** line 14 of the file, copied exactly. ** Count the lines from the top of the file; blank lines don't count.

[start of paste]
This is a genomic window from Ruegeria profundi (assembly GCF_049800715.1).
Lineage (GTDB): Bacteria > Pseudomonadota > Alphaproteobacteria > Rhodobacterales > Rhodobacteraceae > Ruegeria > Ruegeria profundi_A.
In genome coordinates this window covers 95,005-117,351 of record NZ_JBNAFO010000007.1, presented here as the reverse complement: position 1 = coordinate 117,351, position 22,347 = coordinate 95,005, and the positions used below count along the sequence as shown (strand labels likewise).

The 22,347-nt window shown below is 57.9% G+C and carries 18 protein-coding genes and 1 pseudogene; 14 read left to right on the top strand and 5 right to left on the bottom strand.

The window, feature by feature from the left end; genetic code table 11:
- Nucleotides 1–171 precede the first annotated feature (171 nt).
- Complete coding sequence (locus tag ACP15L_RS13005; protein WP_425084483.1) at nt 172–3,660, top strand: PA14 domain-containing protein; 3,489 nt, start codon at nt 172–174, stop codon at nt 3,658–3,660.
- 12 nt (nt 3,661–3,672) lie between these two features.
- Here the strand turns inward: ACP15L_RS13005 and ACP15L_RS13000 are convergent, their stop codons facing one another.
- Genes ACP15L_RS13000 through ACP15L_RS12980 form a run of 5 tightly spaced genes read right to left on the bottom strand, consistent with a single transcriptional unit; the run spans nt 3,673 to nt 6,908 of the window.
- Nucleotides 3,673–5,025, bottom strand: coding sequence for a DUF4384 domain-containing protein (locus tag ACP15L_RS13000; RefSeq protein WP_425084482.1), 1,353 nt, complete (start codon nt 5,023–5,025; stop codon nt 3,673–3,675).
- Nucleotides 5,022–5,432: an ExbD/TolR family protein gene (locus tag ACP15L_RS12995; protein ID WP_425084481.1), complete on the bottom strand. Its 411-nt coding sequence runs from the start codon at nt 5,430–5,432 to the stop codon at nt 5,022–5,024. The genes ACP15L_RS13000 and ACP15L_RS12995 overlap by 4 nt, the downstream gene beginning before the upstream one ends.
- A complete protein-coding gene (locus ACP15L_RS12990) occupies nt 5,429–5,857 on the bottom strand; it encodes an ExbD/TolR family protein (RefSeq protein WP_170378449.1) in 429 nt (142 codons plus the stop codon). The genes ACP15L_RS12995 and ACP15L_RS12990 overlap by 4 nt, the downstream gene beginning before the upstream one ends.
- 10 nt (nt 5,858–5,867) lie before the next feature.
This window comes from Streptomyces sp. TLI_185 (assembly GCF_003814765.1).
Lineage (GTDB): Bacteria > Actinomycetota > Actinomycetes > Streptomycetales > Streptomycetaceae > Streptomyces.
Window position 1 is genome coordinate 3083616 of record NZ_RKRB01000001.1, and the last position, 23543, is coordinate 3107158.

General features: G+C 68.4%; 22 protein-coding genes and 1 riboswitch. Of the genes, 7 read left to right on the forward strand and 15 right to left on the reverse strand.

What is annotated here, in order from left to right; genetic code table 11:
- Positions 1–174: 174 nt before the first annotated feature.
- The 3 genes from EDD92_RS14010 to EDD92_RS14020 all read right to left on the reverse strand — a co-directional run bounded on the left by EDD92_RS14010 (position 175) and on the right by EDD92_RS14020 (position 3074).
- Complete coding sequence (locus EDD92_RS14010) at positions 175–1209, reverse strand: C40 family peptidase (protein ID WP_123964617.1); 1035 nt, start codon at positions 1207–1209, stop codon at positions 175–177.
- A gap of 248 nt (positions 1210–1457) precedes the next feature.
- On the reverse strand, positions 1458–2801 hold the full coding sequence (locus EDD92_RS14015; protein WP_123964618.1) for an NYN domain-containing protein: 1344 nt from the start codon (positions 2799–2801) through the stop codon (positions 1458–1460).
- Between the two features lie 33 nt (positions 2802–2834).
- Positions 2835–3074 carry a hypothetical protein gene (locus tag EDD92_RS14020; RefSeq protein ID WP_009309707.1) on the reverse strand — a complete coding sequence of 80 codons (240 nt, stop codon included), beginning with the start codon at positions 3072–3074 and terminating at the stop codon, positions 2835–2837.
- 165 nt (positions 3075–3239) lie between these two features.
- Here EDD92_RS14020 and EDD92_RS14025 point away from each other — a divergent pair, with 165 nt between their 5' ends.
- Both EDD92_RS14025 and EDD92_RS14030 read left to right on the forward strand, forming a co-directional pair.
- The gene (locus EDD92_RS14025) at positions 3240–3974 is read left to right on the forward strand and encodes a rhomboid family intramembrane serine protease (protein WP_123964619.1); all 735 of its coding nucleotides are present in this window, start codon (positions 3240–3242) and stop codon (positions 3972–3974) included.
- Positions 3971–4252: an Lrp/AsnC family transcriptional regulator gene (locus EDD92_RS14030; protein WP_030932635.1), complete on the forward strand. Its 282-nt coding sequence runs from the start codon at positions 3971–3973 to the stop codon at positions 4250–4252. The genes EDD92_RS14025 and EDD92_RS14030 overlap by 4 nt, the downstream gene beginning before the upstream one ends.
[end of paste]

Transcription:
- 10 nt (nt 5,858–5,867) lie before the next feature.